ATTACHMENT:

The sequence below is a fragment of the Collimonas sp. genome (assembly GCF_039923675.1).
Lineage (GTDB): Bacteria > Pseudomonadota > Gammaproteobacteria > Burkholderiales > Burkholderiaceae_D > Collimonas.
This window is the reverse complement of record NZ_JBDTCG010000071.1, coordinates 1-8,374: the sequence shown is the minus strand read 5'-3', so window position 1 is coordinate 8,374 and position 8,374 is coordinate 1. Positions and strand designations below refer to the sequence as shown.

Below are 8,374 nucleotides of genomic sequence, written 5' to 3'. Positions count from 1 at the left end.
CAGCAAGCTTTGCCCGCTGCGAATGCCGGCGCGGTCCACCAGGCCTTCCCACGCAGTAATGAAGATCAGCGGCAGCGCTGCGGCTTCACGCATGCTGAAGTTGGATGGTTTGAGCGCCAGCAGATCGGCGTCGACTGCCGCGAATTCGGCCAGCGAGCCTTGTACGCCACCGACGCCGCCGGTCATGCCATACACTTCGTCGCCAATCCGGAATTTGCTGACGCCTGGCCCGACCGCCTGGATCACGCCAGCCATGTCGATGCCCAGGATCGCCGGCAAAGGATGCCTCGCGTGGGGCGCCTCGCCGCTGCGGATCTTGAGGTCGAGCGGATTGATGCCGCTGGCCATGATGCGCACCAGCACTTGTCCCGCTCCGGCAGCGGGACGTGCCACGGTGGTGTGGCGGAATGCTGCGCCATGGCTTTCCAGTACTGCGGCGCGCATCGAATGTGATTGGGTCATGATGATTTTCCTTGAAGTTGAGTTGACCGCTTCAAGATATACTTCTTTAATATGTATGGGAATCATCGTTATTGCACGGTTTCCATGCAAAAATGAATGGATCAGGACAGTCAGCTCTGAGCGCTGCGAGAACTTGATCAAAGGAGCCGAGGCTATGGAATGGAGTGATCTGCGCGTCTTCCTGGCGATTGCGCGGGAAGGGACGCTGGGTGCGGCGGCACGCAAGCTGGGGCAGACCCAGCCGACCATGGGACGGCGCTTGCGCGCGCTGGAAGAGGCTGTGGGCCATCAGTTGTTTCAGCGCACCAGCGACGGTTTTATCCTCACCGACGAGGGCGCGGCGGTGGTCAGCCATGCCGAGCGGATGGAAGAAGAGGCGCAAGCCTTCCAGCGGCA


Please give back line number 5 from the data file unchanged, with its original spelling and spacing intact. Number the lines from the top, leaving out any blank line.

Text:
CAGCAAGCTTTGCCCGCTGCGAATGCCGGCGCGGTCCACCAGGCCTTCCCACGCAGTAATGAAGATCAGCGGCAGCGCTGCGGCTTCACGCATGCTGAAGTTGGATGGTTTGAGCGCCAGCAGATCGGCGTCGACTGCCGCGAATTCGGCCAGCGAGCCTTGTACGCCACCGACGCCGCCGGTCATGCCATACACTTCGTCGCCAATCCGGAATTTGCTGACGCCTGGCCCGACCGCCTGGATCACGCCAGCCATGTCGATGCCCAGGATCGCCGGCAAAGGATGCCTCGCGTGGGGCGCCTCGCCGCTGCGGATCTTGAGGTCGAGCGGATTGATGCCGCTGGCCATGATGCGCACCAGCACTTGTCCCGCTCCGGCAGCGGGACGTGCCACGGTGGTGTGGCGGAATGCTGCGCCATGGCTTTCCAGTACTGCGGCGCGCATCGAATGTGATTGGGTCATGATGATTTTCCTTGAAGTTGAGTTGACCGCTTCAAGATATACTTCTTTAATATGTATGGGAATCATCGTTATTGCACGGTTTCCATGCAAAAATGAATGGATCAGGACAGTCAGCTCTGAGCGCTGCGAGAACTTGATCAAAGGAGCCGAGGCTATGGAATGGAGTGATCTGCGCGTCTTCCTGGCGATTGCGCGGGAAGGGACGCTGGGTGCGGCGGCACGCAAGCTGGGGCAGACCCAGCCGACCATGGGACGGCGCTTGCGCGCGCTGGAAGAGGCTGTGGGCCATCAGTTGTTTCAGCGCACCAGCGACGGTTTTATCCTCACCGACGAGGGCGCGGCGGTGGTCAGCCATGCCGAGCGGATGGAAGAAGAGGCGCAAGCCTTCCAGCGGCA